The stories we tell, the metaphors we use

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Most of us have a metaphor, conscious or not, that names our experience of life. Animated by the imagination, one of the most vital powers we possess, our metaphors are more than mirrors to reality — they often become reality, transmuting themselves from language into the living of our lives. We do well to choose our metaphors wisely.

Seasons” is a wise metaphor for the movement of life, I think. It suggests that life is neither a battlefield nor a game of chance but something infinitely richer, more promising, more real. The notion that our lives are like the eternal cycle of the seasons does not deny the struggle or the joy, the loss or the gain, the darkness or the light, but encourages us to embrace it all — and to find in all of it opportunities for growth.

Parker Palmer, From Language to Life

photo SK

Thin spaces

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As I mentioned yesterday, the old Celtic feast of Samhain, celebrated tomorrow, was seen as a liminal time, when the boundary between this world and the spiritual world was felt to be quite thin and it was easier to get glimpses of deeper meaning.

Anybody who goes through life with open mind and open heart will encounter moments of revelation, moments that are saturated with meaning, but whose meaning cannot be put into words

Roger Scruton, English philosopher

If we had a keen vision and feeling of all ordinary human life, it would be like hearing the grass grow and the squirrel’s heart beat, and we should die of that roar which lies on the other side of silence. As it is, the quickest of us walk about well wadded with stupidity

George Eliot, Middlemarch

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On stillness and the sources of life


Yesterday, along the Barrow River, I saw a heron standing on a weir, solitary and still, and then rise up and fly away in a slow and dignified movement. This last week of October was a special time for the ancient Celts, and so I was glad to have this encounter, because herons were special creatures for them, dwelling between the different realms of land, water and sky. Maybe because of their solitary and independent nature,  herons were also seen as messengers from the gods.

Certainly, moments when we come across beauty in nature often feel like blessed moments, which lift the heart,  especially as we stand in the stillness looking after them.  And when Mary Oliver saw a heron rising up,  she reflected on life rising up from the depths of pools in which we stand. It is only from developing a capacity to be still,  from having our own wells, that we can really relate with wisdom to all that happens in our lives. We have to descend before we can arise.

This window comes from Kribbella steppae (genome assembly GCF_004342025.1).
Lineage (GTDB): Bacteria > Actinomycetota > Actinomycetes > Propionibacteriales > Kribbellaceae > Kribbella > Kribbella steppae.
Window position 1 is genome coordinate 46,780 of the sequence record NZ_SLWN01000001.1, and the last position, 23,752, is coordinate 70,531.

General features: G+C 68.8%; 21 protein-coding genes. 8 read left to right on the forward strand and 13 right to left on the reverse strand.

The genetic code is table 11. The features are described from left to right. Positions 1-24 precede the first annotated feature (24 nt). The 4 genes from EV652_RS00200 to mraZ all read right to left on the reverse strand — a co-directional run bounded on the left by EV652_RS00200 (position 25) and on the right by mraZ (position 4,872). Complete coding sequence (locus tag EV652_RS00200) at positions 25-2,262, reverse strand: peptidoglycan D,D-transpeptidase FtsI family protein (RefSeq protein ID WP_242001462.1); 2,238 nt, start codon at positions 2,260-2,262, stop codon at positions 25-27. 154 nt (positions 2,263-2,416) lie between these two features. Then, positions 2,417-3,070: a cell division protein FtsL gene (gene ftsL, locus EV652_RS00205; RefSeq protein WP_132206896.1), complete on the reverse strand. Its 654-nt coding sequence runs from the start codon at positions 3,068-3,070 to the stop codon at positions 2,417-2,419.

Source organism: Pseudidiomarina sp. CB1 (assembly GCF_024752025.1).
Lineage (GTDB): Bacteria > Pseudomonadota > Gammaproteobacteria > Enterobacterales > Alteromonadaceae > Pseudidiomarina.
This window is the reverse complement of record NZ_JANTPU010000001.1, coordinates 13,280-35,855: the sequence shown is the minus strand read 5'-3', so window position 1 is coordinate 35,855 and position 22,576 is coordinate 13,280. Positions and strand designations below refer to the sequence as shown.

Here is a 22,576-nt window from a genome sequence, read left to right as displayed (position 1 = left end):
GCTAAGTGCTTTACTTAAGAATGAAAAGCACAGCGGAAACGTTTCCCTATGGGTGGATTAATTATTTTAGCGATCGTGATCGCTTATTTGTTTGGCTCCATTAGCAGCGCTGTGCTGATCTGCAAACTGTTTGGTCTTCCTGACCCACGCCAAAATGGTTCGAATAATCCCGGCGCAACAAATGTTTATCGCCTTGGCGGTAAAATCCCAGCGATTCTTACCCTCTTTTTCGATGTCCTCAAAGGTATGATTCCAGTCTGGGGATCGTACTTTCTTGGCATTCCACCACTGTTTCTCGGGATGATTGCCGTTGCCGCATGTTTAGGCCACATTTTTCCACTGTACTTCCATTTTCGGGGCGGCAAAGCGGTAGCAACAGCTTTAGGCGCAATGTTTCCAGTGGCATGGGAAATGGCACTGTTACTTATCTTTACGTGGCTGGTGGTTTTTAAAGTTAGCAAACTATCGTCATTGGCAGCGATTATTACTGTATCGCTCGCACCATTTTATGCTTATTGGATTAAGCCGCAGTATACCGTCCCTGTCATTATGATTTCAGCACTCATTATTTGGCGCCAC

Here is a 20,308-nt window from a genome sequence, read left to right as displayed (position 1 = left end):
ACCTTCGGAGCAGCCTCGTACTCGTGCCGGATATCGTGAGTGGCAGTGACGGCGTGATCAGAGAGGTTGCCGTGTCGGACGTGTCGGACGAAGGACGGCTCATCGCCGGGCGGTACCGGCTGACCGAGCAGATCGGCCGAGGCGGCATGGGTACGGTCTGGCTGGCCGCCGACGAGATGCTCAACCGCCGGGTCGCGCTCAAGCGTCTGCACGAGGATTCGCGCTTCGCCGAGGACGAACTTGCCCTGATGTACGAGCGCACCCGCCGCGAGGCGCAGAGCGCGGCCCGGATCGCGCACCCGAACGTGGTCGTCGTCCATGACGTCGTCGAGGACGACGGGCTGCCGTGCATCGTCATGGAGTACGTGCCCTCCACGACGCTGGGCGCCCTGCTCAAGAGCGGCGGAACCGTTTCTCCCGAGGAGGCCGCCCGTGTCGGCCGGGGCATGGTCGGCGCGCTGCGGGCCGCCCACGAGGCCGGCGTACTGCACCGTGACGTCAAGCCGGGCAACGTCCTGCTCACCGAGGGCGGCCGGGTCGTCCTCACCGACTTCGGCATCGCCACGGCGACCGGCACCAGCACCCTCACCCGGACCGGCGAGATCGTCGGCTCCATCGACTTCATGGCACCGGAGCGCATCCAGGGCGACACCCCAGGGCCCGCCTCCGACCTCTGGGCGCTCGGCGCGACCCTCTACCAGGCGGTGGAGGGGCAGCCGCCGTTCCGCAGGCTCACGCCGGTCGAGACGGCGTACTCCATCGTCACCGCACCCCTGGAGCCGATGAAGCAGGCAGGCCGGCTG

So heavy is the long-necked, long-bodied heron,
always it is a surprise
when her smoke-colored wings

open and she turns
from the thick water, from the black sticks
of the summer pond, and slowly rises into the air
and is gone.

Then, not for the first or the last time,
I take the deep breath
of happiness, and I think
how unlikely it is

that death is a hole in the ground,
how improbable that ascension is not possible,
though everything seems so inert, so nailed

back into itself –
the muskrat and his lumpy lodge,
the turtle, the fallen gate.

And especially it is wonderful
that the summers are long
and the ponds so dark and so many,
and therefore it isn’t a miracle

but the common thing, this decision,
this trailing of the long legs in the water,
this opening up of the heavy body

into a new life: see how the sudden
gray-blue sheets of her wings
strive toward the wind; see how the clasp of nothing
takes her in.

Mary Oliver, Heron Rises from the Dark Summer Pond

Realizing our happiness

path44In studying ourselves
We find the harmony
That is our total existence

We do not make harmony
We do not achieve it
Or gain it

It is there – all the time

Here we are – in the midst
Of this perfect way
And our practice is…

Simply to realize it
And then
To actualize it
In our everyday life…

Taizan Maezumi Roshi, 1931 – 1995


A new day, a New week

dawn sun

 All that is eternal in me
Welcome the wonder of this day,
The field of brightness it creates
Offering time for each thing
To arise and illuminate

 May my mind come alive today
To the invisible geography
That invites me to new frontiers,
To break the dead shell of yesterdays,
To risk being disturbed and changed.

May I have the courage today
To live the life that I would love,
To postpone my dream no longer
But do at last what I came here for
And waste my heart on fear no more.

John O’Donohue, A Morning Offering